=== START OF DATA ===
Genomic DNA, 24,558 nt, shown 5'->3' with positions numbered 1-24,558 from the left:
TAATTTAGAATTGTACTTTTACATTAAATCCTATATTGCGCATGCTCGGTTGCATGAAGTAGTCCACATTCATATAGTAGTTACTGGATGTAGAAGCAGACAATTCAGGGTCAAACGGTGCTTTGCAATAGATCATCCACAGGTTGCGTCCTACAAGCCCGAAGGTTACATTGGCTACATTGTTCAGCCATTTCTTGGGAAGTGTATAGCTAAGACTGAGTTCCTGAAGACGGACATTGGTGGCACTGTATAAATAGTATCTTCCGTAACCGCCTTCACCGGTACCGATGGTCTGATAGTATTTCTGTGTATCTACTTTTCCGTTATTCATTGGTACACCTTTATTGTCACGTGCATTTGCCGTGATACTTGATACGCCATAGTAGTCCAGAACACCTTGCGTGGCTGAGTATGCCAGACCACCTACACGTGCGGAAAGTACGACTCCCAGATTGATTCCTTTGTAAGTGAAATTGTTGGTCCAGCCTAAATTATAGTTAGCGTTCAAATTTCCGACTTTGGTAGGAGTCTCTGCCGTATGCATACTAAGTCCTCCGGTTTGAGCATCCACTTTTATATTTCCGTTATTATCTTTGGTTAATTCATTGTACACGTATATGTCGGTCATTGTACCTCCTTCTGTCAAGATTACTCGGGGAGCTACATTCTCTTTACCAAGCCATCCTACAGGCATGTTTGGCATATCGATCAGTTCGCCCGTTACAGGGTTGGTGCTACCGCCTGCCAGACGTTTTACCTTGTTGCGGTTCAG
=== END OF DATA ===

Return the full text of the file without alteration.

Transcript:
Genomic DNA, 24,558 nt, shown 5'->3' with positions numbered 1-24,558 from the left:
TAATTTAGAATTGTACTTTTACATTAAATCCTATATTGCGCATGCTCGGTTGCATGAAGTAGTCCACATTCATATAGTAGTTACTGGATGTAGAAGCAGACAATTCAGGGTCAAACGGTGCTTTGCAATAGATCATCCACAGGTTGCGTCCTACAAGCCCGAAGGTTACATTGGCTACATTGTTCAGCCATTTCTTGGGAAGTGTATAGCTAAGACTGAGTTCCTGAAGACGGACATTGGTGGCACTGTATAAATAGTATCTTCCGTAACCGCCTTCACCGGTACCGATGGTCTGATAGTATTTCTGTGTATCTACTTTTCCGTTATTCATTGGTACACCTTTATTGTCACGTGCATTTGCCGTGATACTTGATACGCCATAGTAGTCCAGAACACCTTGCGTGGCTGAGTATGCCAGACCACCTACACGTGCGGAAAGTACGACTCCCAGATTGATTCCTTTGTAAGTGAAATTGTTGGTCCAGCCTAAATTATAGTTAGCGTTCAAATTTCCGACTTTGGTAGGAGTCTCTGCCGTATGCATACTAAGTCCTCCGGTTTGAGCATCCACTTTTATATTTCCGTTATTATCTTTGGTTAATTCATTGTACACGTATATGTCGGTCATTGTACCTCCTTCTGTCAAGATTACTCGGGGAGCTACATTCTCTTTACCAAGCCATCCTACAGGCATGTTTGGCATATCGATCAGTTCGCCCGTTACAGGGTTGGTGCTACCGCCTGCCAGACGTTTTACCTTGTTGCGGTTCAG